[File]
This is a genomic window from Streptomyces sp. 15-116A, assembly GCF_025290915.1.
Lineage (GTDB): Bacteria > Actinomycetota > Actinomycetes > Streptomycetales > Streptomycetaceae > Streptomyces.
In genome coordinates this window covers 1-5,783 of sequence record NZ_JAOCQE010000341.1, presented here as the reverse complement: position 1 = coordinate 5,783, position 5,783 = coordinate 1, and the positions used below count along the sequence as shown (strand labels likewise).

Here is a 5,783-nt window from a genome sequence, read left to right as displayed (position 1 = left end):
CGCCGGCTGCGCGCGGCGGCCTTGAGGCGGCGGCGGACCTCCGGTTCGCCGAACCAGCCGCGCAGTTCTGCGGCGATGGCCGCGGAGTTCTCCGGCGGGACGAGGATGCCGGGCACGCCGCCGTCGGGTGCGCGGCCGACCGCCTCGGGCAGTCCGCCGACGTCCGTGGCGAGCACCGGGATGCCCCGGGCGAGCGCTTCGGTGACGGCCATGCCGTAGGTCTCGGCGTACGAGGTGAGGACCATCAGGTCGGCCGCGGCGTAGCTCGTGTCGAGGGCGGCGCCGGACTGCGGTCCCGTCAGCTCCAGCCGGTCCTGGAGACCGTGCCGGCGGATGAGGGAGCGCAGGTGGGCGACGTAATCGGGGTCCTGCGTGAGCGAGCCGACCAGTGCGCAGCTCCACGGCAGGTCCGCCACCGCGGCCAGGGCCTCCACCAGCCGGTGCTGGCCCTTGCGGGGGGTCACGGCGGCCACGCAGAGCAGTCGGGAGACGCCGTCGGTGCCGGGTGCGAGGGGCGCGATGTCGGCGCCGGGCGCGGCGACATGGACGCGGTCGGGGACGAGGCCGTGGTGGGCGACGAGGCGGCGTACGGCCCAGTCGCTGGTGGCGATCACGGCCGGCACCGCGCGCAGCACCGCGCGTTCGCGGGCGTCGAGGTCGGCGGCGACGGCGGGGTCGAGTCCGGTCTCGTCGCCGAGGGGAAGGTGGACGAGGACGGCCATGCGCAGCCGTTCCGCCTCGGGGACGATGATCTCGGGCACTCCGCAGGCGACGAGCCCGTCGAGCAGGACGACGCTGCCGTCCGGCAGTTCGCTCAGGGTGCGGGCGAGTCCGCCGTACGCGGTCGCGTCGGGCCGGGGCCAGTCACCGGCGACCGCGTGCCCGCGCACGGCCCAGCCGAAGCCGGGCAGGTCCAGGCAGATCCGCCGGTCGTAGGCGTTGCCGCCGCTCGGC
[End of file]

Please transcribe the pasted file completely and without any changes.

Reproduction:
This is a genomic window from Streptomyces sp. 15-116A, assembly GCF_025290915.1.
Lineage (GTDB): Bacteria > Actinomycetota > Actinomycetes > Streptomycetales > Streptomycetaceae > Streptomyces.
In genome coordinates this window covers 1-5,783 of sequence record NZ_JAOCQE010000341.1, presented here as the reverse complement: position 1 = coordinate 5,783, position 5,783 = coordinate 1, and the positions used below count along the sequence as shown (strand labels likewise).

Here is a 5,783-nt window from a genome sequence, read left to right as displayed (position 1 = left end):
CGCCGGCTGCGCGCGGCGGCCTTGAGGCGGCGGCGGACCTCCGGTTCGCCGAACCAGCCGCGCAGTTCTGCGGCGATGGCCGCGGAGTTCTCCGGCGGGACGAGGATGCCGGGCACGCCGCCGTCGGGTGCGCGGCCGACCGCCTCGGGCAGTCCGCCGACGTCCGTGGCGAGCACCGGGATGCCCCGGGCGAGCGCTTCGGTGACGGCCATGCCGTAGGTCTCGGCGTACGAGGTGAGGACCATCAGGTCGGCCGCGGCGTAGCTCGTGTCGAGGGCGGCGCCGGACTGCGGTCCCGTCAGCTCCAGCCGGTCCTGGAGACCGTGCCGGCGGATGAGGGAGCGCAGGTGGGCGACGTAATCGGGGTCCTGCGTGAGCGAGCCGACCAGTGCGCAGCTCCACGGCAGGTCCGCCACCGCGGCCAGGGCCTCCACCAGCCGGTGCTGGCCCTTGCGGGGGGTCACGGCGGCCACGCAGAGCAGTCGGGAGACGCCGTCGGTGCCGGGTGCGAGGGGCGCGATGTCGGCGCCGGGCGCGGCGACATGGACGCGGTCGGGGACGAGGCCGTGGTGGGCGACGAGGCGGCGTACGGCCCAGTCGCTGGTGGCGATCACGGCCGGCACCGCGCGCAGCACCGCGCGTTCGCGGGCGTCGAGGTCGGCGGCGACGGCGGGGTCGAGTCCGGTCTCGTCGCCGAGGGGAAGGTGGACGAGGACGGCCATGCGCAGCCGTTCCGCCTCGGGGACGATGATCTCGGGCACTCCGCAGGCGACGAGCCCGTCGAGCAGGACGACGCTGCCGTCCGGCAGTTCGCTCAGGGTGCGGGCGAGTCCGCCGTACGCGGTCGCGTCGGGCCGGGGCCAGTCACCGGCGACCGCGTGCCCGCGCACGGCCCAGCCGAAGCCGGGCAGGTCCAGGCAGATCCGCCGGTCGTAGGCGTTGCCGCCGCTCGGC